As for Romney, aphrael gave me a link that is changing quite a bit of my view on him. The Boston Globe asked the current crop of candidates about the limits of executive authority. Some of Romney's answers creep me out. Key points from Romney's answers: he doesn't think POTUS needs congressional authorization to use military force, signing statements are valid, interrogation techniques should be kept top secret. On the plus side: he thinks all US citizens have the right to a writ of habeus corpus.


There is no more degenerate kind of state than that in which the richest are supposed to be the best.
Cicero, The Republic
Filibuster by wiredog (4.00 / 1) #2 Thu Jan 10, 2008 at 07:39:06 AM EST
It is good, unless you are a leftish activist who wants the US out of Iraq NOW and can't understand why Congress doesn't force the issue. Or any other activist who wants it (whatever "it" is) right now.

Well, the President doesn't need Congressional authorization to use force.  He does need Congress to pay for it when the money runs out, but not to send the military into action. 

Earth First!
(We can strip mine the rest later.)

[ Parent ]
War Powers Act and other such stuff by lm (4.00 / 2) #3 Thu Jan 10, 2008 at 07:53:13 AM EST
Short of retaliating against a clear and present danger, the presidency is in fact quite limited in its ability to legally use military force.

Part of the preset problem vis a vis Iraq is that the anti-war crowd in Congress lacks the cajones to filibuster in such a way as to end the war.

But the filibuster is not without its own problems. It presumes that the minority is willing to work with the majority most of the time. The present GOP minority seems set on being obstructionist in many ways rather than working with the Democrats. S-CHIP was a notable exception.


There is no more degenerate kind of state than that in which the richest are supposed to be the best.
Cicero, The Republic
[ Parent ]
supermajorities by aphrael (4.00 / 1) #10 Thu Jan 10, 2008 at 09:00:03 AM EST
i'm generally in favor of the filibuster, but California's 2/3 requirement for the legislature to pass a budget (or increase taxes) is crippling.

60% is a good number. 67% is too high.
If television is a babysitter, the internet is a drunk librarian who won't shut up.

[ Parent ]
Separation of powers by Herring (2.00 / 0) #5 Thu Jan 10, 2008 at 08:12:17 AM EST
I like that too. In UKia, the PM effectively has all of the monarch's powers so can do stuff like wars without consulting parliament. And that's a bit crap.

The other thing I would like is the sort of phased elections they have in the senate for our upper house. The problem with making the house of lords all elected in the same way as the commons is that you end up with the same problems as the commons. Some peers, although they aren't elected, can put common sense before party - because they can't be thrown out. If they were elected in 3rds for a longer term, then they could take the longer view.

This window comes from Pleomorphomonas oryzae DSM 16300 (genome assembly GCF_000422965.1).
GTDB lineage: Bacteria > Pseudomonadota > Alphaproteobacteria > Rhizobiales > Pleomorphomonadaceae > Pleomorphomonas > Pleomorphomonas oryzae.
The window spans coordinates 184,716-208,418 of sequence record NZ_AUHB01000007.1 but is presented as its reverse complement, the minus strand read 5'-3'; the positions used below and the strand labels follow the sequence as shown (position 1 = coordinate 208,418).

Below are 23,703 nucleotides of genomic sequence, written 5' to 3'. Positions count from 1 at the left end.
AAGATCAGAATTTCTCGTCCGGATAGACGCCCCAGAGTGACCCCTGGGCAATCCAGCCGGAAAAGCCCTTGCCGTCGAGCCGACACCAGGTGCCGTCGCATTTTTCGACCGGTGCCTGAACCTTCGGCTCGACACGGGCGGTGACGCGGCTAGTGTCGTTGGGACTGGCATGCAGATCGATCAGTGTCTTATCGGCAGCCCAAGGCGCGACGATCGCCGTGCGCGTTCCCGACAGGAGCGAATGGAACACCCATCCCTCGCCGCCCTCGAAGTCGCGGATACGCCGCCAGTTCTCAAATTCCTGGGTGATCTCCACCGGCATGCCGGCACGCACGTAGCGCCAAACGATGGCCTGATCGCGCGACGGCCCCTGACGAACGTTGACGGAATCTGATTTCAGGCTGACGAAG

I reckon the US system could work really well if it weren't for the corruption. Also, house of reps and the commons should be on proportional representation to get rid of the 2 party stranglehold.

If this is incoherent, blame the meds.


Herring - Official HuSi diarist of the 2016 European Korfball Championship (October 22nd, Dordrecht, Netherlands)

[ Parent ]
If Hillary gets the nod... by ShadowNode (2.00 / 0) #4 Thu Jan 10, 2008 at 07:58:06 AM EST
Democrats are probably better off holding their noses and voting Republican, to force the party to choose someone better in 4 years, rather than 8.

Jerry Pournelle? Isn't he a monarchist?

only if that republican is mccain by alprazolam (2.00 / 0) #6 Thu Jan 10, 2008 at 08:32:46 AM EST
the other republicans are enough to make you sick.

[ Parent ]
Now now, if Huckabee gets elected by georgeha (4.00 / 3) #7 Thu Jan 10, 2008 at 08:38:15 AM EST
we'll send care packages to you on the infidel reservations.


[ Parent ]
that depends. by aphrael (4.00 / 1) #11 Thu Jan 10, 2008 at 09:04:36 AM EST
the republicans and the democrats are clearly different on policy this year, in a way that they weren't in 2000.

and ... after eight years of bush, who was elected in part because of liberals who wrongly decided that bush and gore were indistinguishable, i'm not very sympathetic to arguments of this kind.
If television is a babysitter, the internet is a drunk librarian who won't shut up.

[ Parent ]
Missed one on the Clinton cons: by MartiniPhilosopher (2.00 / 0) #8 Thu Jan 10, 2008 at 08:52:54 AM EST
She doesn't have a whole lot of cross appeal.

Considering how "close" the last couple of elections were, both parties would do well to enlist a candidate that has some.

While she has the pro-business attitude that could attract a certain type of voter, I certainly don't see her campaign using that to any great extent which isn't first used by her opponent.

Whenever I hear one of those aforementioned douche bags pontificate about how dangerous [...] videogames are I get a little stabby. --Wil Wheaton.

thoughts by aphrael (4.00 / 1) #9 Thu Jan 10, 2008 at 08:59:20 AM EST
I'm a big believer in the utility of initiatives, as I think they're the only real safeguard the public has to deal with issues that the politicians ignore (either out of self-interest or because they've become the creatures of particular interests).

That said, the abuse of the initiative system is a big part of why California has become in effect ungovernable, and why our budget seems to be permanently broken.

---------